Characteristics of Ligand Binding and Release by Major Urinary Proteins
The Major Urinary Proteins (MUPs) are abundant in the urine of house mice (Finlayson and Baumann 1958). They have a characteristic eight-stranded β-barrel structure, which incorporates a central, hydrophobic pocket or calyx (Böcskei et al., 1992; Zidek et al., 1999 a, b). This distinctive structure is common to a number of other proteins, collectively called the Lipocalin Superfamily (Flower et al., 1993). The central hydrophobic pocket of the lipocalins allows the binding and transport of hydrophobic ligands in aqueous solutions (Flower 1994). When found in urine, MUPs are associated with a number of endogenous ligands (Bacchini et al., 1992; Robertson et al., 1993; Novotny et al., 1999 a, b). A number of these compounds including, brevicomin (3,4-dehydro-exo-brevicomin) and thiazole (2-sec-butyl-4,5-dihydrothiazole) are primer pheromones, which exhibit a variety of behavioural and physiological effects (Jemiolo et al., 1985, Jemiolo et al., 1986). The association of MUPs with these pheromones and their abundant presence in urine has led to the suggestion that MUPs play an important role in olfactory communication.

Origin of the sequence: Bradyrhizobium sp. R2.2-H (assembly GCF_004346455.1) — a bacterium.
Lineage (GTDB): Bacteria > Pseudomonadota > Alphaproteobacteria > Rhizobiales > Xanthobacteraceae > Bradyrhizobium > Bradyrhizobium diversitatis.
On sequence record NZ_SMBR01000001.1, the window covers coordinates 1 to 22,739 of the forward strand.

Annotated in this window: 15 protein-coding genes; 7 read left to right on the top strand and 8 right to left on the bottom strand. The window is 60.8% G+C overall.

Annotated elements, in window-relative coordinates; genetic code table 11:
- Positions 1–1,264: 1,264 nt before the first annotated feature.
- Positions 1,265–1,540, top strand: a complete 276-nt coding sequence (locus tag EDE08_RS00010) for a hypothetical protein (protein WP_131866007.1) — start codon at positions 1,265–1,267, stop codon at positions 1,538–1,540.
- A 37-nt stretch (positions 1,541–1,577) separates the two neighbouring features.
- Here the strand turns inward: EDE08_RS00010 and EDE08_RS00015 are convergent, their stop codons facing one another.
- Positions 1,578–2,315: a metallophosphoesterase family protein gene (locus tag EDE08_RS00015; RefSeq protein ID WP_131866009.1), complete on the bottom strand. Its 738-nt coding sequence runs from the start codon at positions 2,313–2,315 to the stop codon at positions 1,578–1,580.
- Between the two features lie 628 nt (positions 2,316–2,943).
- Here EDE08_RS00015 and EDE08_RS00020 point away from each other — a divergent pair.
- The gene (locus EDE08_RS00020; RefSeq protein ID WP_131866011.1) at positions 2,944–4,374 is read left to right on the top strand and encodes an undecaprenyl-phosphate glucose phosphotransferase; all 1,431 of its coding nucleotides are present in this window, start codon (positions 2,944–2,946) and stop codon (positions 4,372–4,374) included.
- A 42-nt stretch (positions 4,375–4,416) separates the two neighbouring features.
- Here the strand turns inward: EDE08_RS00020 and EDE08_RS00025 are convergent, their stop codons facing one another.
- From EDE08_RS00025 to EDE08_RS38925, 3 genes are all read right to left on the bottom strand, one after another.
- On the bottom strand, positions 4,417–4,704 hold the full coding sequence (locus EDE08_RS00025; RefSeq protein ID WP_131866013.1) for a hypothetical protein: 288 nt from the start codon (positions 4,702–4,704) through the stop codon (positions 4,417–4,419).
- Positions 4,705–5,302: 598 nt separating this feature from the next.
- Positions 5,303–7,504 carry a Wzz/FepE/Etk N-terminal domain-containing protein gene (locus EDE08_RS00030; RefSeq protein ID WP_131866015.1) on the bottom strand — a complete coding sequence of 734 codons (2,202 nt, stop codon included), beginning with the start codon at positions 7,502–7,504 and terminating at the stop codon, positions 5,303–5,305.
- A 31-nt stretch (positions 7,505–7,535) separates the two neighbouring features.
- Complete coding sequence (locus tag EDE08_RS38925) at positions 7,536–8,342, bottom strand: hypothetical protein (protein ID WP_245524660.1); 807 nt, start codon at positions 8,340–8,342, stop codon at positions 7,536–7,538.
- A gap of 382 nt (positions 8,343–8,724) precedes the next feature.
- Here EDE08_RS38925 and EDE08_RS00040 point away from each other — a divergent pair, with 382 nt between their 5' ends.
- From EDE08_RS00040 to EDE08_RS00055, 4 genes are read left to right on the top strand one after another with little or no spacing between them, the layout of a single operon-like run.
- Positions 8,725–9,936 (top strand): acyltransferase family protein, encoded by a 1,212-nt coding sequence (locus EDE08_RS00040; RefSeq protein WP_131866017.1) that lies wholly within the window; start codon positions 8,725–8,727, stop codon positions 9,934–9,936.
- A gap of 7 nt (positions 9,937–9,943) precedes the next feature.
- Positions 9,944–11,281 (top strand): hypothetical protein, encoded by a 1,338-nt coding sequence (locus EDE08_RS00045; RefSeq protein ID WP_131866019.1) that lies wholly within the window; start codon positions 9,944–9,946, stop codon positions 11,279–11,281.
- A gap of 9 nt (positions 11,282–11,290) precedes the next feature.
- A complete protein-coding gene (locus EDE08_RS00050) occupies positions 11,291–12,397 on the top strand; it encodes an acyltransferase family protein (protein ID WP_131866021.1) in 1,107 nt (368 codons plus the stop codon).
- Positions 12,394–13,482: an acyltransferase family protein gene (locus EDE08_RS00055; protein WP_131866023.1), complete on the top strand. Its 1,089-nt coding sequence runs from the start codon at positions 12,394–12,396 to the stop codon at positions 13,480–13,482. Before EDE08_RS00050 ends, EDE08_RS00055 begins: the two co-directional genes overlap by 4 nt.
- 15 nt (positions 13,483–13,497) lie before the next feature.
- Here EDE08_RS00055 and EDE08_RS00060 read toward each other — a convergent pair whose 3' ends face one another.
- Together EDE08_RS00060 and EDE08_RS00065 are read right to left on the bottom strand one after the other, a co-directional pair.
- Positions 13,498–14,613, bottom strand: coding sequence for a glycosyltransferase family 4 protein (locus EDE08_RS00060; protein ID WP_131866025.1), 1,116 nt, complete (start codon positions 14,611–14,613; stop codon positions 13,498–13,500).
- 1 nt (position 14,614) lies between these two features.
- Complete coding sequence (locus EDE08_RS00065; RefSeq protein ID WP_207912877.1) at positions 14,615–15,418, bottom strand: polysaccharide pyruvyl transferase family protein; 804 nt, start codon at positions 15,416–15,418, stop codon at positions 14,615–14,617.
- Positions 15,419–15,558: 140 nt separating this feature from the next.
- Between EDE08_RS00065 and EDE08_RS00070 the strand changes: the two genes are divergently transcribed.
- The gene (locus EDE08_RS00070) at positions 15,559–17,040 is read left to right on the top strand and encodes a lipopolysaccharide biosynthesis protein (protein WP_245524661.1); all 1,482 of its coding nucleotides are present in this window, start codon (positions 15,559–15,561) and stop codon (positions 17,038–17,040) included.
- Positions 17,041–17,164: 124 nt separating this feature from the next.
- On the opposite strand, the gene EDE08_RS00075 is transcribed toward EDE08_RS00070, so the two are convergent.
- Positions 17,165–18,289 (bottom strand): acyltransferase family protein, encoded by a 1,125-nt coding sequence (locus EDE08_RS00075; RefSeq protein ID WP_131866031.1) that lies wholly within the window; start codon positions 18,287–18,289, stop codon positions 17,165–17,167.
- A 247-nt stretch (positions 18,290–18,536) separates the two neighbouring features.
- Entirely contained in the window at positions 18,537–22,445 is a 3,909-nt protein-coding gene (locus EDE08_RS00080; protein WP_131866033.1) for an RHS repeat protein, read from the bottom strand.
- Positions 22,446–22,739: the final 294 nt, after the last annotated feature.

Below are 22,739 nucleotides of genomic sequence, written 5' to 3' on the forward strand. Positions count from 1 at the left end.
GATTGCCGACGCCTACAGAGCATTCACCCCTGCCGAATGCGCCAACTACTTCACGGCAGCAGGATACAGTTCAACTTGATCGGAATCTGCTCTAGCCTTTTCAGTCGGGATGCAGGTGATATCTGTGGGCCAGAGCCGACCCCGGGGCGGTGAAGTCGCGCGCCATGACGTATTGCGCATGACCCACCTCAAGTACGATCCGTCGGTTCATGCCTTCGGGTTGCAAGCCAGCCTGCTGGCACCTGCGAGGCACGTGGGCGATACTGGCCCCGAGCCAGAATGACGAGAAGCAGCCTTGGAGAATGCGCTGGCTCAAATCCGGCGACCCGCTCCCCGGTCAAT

KeywordsEntropy Albumin Chloroform Polystyrene Proteinuria
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